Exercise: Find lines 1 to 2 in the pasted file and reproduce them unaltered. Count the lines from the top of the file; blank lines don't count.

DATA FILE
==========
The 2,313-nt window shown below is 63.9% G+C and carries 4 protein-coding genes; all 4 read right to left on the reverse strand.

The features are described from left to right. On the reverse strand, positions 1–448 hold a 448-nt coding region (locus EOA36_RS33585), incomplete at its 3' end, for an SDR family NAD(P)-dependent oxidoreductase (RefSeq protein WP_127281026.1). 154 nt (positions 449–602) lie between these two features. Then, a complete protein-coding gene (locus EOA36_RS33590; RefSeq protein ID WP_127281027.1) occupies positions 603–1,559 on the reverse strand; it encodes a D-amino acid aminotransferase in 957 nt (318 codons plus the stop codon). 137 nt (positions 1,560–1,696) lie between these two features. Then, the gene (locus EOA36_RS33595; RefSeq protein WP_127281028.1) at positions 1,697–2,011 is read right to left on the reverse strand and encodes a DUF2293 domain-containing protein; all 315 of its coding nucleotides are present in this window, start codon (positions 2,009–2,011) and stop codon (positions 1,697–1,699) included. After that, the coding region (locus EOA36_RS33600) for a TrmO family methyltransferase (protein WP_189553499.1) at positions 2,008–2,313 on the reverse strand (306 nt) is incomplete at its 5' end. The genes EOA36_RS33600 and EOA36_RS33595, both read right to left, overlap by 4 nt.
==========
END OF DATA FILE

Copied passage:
The 2,313-nt window shown below is 63.9% G+C and carries 4 protein-coding genes; all 4 read right to left on the reverse strand.

The features are described from left to right. On the reverse strand, positions 1–448 hold a 448-nt coding region (locus EOA36_RS33585), incomplete at its 3' end, for an SDR family NAD(P)-dependent oxidoreductase (RefSeq protein WP_127281026.1). 154 nt (positions 449–602) lie between these two features. Then, a complete protein-coding gene (locus EOA36_RS33590; RefSeq protein ID WP_127281027.1) occupies positions 603–1,559 on the reverse strand; it encodes a D-amino acid aminotransferase in 957 nt (318 codons plus the stop codon). 137 nt (positions 1,560–1,696) lie between these two features. Then, the gene (locus EOA36_RS33595; RefSeq protein WP_127281028.1) at positions 1,697–2,011 is read right to left on the reverse strand and encodes a DUF2293 domain-containing protein; all 315 of its coding nucleotides are present in this window, start codon (positions 2,009–2,011) and stop codon (positions 1,697–1,699) included. After that, the coding region (locus EOA36_RS33600) for a TrmO family methyltransferase (protein WP_189553499.1) at positions 2,008–2,313 on the reverse strand (306 nt) is incomplete at its 5' end. The genes EOA36_RS33600 and EOA36_RS33595, both read right to left, overlap by 4 nt.